New typeface family by Akira Kobayashi – Autumn, 2007

Linotype Cosmiqua – a flashback to the future



Bad Homburg, Autumn 2007. Linotype announces the release of the zestful serif font family Cosmiqua®, an informal homage to the futuristic visions of the past from the hand of Linotype’s multi-talented Type Director, Akira Kobayashi. Cosmiqua’s quirky serifs and script-like swooshes illustrate a playful exuberance ideal for advertising and communication on the lighter side of life. Inspired by the youthful optimism of the 1950s and early 1900s, Cosmiqua precociously poses the eternal question, “How did tomorrow look through the eyes of yesterday?”

Cosmiqua is an informal font, particularly in the sense that it is not strictly based on an historical typeface. An eclectic mélange, Cosmiqua borrows from different styles and eras, as implied by its name, an amalgamation of “cosmique” – the French word for cosmic – and “Antiqua” – the Latin word for ancient which is also the German term for Old Style or serif typefaces. With five weights – Light, Regular, Semibold, Bold and Heavy, each with an Italic – Cosmiqua presents an effervescent way for designers to convey optimism, buoyancy and leisure.

Already in 1997, type designer Akira Kobayashi had sketched out the basis for what was to become Cosmiqua. Initially inspired by American advertising of the 1950s, Kobayashi worked for nearly two years closely exa-mining his favorite letterforms from this genre, particularly those headline typefaces that neither fit into the categories of formal italic types or casual handwriting. Certain typefaces appeared to Kobayashi to occupy the creative space between them.

Kobayashi was attracted by the naïve belief in the future that he felt these typefaces expressed, and begun a wider search for their artistic antecedents. Eventually, he found similar traits in the even older typefaces of British advertising from the dawn of the 20th century. In a Miller & Richard type specimen catalogue, he found one typeface in particular – Caledonian Italic – which appeared to provide an important visual precursor. In Cosmiqua, Kobayashi has combined the similar but distinct ambiances of these two eras to create something related to each, but altogether new.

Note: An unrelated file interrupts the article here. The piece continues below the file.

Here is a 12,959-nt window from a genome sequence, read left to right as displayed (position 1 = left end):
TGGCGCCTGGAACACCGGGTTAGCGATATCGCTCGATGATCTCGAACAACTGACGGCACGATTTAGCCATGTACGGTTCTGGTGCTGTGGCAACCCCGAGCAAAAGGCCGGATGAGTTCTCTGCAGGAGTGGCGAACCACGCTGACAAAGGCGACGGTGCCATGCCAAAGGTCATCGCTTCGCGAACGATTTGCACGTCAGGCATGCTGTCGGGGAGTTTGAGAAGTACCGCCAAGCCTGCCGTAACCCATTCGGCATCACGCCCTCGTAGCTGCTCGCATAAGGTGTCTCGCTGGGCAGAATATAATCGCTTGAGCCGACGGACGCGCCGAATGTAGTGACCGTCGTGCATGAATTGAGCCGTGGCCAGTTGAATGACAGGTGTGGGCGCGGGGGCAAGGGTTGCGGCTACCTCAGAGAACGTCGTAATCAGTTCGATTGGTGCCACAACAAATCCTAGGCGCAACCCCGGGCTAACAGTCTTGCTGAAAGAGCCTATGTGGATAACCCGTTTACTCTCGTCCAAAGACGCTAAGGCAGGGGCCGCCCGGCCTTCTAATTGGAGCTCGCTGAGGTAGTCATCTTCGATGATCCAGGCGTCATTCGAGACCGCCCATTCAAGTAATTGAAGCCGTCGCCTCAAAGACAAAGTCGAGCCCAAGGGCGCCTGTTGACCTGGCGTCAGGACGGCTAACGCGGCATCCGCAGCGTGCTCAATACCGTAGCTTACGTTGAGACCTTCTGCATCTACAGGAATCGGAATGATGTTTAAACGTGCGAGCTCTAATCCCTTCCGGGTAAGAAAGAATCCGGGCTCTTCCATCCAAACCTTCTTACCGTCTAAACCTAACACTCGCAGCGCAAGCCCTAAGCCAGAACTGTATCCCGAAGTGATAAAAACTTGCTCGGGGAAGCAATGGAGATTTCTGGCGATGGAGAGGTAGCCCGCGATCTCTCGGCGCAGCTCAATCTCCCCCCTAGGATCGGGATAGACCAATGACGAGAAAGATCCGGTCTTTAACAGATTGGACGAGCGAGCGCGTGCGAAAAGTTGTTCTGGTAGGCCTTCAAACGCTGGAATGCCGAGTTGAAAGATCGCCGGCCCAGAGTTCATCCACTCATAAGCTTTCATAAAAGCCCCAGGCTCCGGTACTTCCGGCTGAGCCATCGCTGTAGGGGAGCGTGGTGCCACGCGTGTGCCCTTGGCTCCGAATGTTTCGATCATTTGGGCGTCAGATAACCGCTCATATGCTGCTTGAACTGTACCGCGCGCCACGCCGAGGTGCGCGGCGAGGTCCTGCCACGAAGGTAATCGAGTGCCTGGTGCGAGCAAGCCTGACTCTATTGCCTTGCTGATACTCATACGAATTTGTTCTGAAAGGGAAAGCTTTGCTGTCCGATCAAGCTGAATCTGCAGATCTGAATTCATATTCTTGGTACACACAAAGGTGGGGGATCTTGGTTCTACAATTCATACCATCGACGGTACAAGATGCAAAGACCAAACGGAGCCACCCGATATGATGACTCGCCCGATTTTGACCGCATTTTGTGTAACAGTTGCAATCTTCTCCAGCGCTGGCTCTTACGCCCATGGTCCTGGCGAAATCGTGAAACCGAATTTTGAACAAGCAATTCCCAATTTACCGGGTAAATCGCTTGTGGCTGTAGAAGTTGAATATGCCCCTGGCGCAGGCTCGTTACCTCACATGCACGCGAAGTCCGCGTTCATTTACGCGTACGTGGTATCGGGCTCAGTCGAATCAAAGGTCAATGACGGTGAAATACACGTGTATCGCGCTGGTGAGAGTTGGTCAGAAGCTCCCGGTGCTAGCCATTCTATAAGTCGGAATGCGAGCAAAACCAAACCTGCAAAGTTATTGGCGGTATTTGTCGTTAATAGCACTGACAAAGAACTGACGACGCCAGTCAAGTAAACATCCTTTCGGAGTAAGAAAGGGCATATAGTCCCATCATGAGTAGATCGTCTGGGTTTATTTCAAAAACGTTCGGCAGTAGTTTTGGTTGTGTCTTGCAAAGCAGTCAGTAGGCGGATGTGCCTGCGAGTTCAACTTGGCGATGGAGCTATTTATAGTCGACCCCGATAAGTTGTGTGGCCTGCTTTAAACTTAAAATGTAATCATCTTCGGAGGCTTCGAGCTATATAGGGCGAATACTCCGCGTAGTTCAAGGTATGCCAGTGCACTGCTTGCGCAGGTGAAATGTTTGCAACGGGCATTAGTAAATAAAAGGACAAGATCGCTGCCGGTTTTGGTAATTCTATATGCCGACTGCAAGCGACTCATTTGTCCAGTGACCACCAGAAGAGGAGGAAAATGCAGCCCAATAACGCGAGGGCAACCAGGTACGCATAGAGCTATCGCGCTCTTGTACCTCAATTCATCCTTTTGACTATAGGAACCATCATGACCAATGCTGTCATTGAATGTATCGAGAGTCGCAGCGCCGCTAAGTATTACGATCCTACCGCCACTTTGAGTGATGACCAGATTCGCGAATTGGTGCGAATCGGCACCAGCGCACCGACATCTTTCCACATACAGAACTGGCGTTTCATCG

Kobayashi first drew the Italic weights of Cosmiqua, refining his favorite lowercase forms (x and y), as well as creating whimsical ball-shaped terminals on the A and N. Only later did he move on to the upright, Roman forms. Although Cosmiqua was originally conceived for display purposes, further refinements have made it ideal for certain body texts as well, in catalogues, brochures or even magazines. This is particularly true for texts requiring an injection of fun somewhere between the sophisticated and the buoyant, for instance for toys, computer games, chocolates or in the music industry.

Cosmiqua marks the first new release by Akira Kobayashi since Linotype Conrad®, the text category prize winner in Linotype’s 3rd International Type Design Contest 2000, (as well as winner of the Type Directors Club’s type design competition of 2001). In the meantime, Kobayashi has been honing his skills as a computer expert and type designer by updating older typefaces for the digital age, and working with recognized masters. His collaborations have included work with Adrian Frutiger on Avenir® Next, as well as with Hermann Zapf on Zapfino® Extra Next, and on remakes of Zapf’s popular typefaces, Optima® nova, Palatino® nova and Palatino® Sans.

The futuristically retro Linotype Cosmiqua is available for download now at www.linotype.com, where there is also more information on Linotype Type Director and type designer Akira Kobayashi.


Linotype GmbH, based in Bad Homburg, Germany and a wholly owned subsidiary of Monotype Imaging Holdings Inc., looks back onto a history of more than 120 years. Building on its strong heritage, Linotype develops state-of-the-art font technology and offers more than 9,000 original typefaces, covering the whole typographic spectrum from antique to modern, from east to west, and from classical to experimental. All typefaces (in PostScript™ and TrueType™ format as well as more than 7,000 fonts in OpenTypeTM) are now also available for instant download at www.linotype.com. In addition to supplying digital fonts, Linotype also offers comprehensive and individual consultation and support services for font applications in worldwide (corporate) communication.

Linotype GmbH
Du-Pont-Straße 1
D-61352 Bad Homburg
Tel.: +49 (0) 61 72 - 484 - 0
Fax: +49 (0) 61 72 - 484 - 499
E-Mail: info@linotype.com

Please find more typeface application samples on the Internet at www.linotype.com.




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